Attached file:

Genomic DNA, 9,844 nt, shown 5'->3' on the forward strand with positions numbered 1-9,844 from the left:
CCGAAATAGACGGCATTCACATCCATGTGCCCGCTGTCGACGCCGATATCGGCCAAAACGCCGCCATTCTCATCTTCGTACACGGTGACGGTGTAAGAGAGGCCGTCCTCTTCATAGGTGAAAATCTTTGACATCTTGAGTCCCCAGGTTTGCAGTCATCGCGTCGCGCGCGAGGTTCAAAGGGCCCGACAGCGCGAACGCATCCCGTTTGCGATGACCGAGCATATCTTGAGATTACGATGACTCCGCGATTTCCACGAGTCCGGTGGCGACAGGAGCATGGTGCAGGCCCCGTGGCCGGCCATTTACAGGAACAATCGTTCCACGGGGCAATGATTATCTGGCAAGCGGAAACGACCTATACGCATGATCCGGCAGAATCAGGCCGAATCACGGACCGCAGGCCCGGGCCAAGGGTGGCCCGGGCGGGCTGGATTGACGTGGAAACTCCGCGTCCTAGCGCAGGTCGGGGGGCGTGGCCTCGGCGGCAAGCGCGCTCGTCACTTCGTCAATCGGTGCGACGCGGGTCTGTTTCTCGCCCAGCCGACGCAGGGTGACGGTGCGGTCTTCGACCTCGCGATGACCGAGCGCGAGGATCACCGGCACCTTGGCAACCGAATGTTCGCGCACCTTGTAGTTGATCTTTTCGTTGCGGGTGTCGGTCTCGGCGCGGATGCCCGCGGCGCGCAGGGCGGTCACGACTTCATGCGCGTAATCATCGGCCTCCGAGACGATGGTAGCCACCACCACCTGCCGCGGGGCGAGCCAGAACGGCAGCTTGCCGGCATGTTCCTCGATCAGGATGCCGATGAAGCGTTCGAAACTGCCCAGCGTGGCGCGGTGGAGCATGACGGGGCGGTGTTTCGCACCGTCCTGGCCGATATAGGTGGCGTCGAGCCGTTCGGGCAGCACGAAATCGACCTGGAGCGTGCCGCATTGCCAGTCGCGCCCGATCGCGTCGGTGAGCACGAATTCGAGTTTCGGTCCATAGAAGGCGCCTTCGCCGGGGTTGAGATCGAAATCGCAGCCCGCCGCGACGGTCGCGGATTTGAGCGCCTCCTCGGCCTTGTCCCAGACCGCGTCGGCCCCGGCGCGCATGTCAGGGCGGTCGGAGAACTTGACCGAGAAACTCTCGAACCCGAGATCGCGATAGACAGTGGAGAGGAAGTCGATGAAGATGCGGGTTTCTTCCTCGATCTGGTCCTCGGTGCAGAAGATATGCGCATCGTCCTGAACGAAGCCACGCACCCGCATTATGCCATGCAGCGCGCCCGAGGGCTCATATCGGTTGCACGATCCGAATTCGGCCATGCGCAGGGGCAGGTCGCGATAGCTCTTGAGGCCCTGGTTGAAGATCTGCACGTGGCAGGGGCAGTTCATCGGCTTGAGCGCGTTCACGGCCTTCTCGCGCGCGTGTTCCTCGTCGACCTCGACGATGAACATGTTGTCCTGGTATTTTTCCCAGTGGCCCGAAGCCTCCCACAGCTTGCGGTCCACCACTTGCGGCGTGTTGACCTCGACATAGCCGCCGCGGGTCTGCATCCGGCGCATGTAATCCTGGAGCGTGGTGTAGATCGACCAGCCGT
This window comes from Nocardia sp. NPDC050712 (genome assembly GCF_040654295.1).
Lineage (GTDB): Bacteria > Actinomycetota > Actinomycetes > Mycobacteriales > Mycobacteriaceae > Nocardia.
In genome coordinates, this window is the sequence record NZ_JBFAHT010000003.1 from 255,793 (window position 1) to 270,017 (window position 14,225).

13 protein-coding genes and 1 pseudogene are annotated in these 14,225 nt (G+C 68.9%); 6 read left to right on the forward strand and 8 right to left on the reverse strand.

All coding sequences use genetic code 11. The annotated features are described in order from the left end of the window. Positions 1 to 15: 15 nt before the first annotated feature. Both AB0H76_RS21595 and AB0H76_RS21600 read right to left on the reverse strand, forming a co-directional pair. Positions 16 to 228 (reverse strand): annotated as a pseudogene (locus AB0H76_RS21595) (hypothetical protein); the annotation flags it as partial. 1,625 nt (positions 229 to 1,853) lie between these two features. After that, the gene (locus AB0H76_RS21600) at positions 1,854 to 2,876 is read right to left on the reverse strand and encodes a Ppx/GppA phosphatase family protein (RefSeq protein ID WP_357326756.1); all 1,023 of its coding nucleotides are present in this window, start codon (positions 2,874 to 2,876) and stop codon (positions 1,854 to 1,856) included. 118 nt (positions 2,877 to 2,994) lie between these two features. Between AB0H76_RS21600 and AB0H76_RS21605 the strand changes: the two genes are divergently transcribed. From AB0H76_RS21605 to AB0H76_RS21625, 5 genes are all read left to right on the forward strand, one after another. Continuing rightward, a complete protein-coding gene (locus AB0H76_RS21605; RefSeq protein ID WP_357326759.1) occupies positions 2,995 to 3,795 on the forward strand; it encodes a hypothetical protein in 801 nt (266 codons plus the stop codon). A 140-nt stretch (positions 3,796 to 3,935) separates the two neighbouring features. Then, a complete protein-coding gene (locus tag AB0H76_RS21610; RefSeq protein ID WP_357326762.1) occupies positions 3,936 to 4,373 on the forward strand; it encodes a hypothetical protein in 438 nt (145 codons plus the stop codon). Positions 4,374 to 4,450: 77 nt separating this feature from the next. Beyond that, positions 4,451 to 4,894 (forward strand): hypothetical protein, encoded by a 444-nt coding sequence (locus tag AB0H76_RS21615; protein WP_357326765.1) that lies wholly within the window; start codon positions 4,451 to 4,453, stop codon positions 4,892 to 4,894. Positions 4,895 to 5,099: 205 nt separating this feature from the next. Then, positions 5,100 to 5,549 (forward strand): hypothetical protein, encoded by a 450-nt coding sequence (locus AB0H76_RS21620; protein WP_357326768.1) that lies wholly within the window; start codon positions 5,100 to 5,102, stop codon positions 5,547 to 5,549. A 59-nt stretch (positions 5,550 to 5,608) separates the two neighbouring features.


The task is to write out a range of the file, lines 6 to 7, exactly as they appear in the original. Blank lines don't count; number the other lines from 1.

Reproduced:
13 protein-coding genes and 1 pseudogene are annotated in these 14,225 nt (G+C 68.9%); 6 read left to right on the forward strand and 8 right to left on the reverse strand.

All coding sequences use genetic code 11. The annotated features are described in order from the left end of the window. Positions 1 to 15: 15 nt before the first annotated feature. Both AB0H76_RS21595 and AB0H76_RS21600 read right to left on the reverse strand, forming a co-directional pair. Positions 16 to 228 (reverse strand): annotated as a pseudogene (locus AB0H76_RS21595) (hypothetical protein); the annotation flags it as partial. 1,625 nt (positions 229 to 1,853) lie between these two features. After that, the gene (locus AB0H76_RS21600) at positions 1,854 to 2,876 is read right to left on the reverse strand and encodes a Ppx/GppA phosphatase family protein (RefSeq protein ID WP_357326756.1); all 1,023 of its coding nucleotides are present in this window, start codon (positions 2,874 to 2,876) and stop codon (positions 1,854 to 1,856) included. 118 nt (positions 2,877 to 2,994) lie between these two features. Between AB0H76_RS21600 and AB0H76_RS21605 the strand changes: the two genes are divergently transcribed. From AB0H76_RS21605 to AB0H76_RS21625, 5 genes are all read left to right on the forward strand, one after another. Continuing rightward, a complete protein-coding gene (locus AB0H76_RS21605; RefSeq protein ID WP_357326759.1) occupies positions 2,995 to 3,795 on the forward strand; it encodes a hypothetical protein in 801 nt (266 codons plus the stop codon). A 140-nt stretch (positions 3,796 to 3,935) separates the two neighbouring features. Then, a complete protein-coding gene (locus tag AB0H76_RS21610; RefSeq protein ID WP_357326762.1) occupies positions 3,936 to 4,373 on the forward strand; it encodes a hypothetical protein in 438 nt (145 codons plus the stop codon). Positions 4,374 to 4,450: 77 nt separating this feature from the next. Beyond that, positions 4,451 to 4,894 (forward strand): hypothetical protein, encoded by a 444-nt coding sequence (locus tag AB0H76_RS21615; protein WP_357326765.1) that lies wholly within the window; start codon positions 4,451 to 4,453, stop codon positions 4,892 to 4,894. Positions 4,895 to 5,099: 205 nt separating this feature from the next. Then, positions 5,100 to 5,549 (forward strand): hypothetical protein, encoded by a 450-nt coding sequence (locus AB0H76_RS21620; protein WP_357326768.1) that lies wholly within the window; start codon positions 5,100 to 5,102, stop codon positions 5,547 to 5,549. A 59-nt stretch (positions 5,550 to 5,608) separates the two neighbouring features.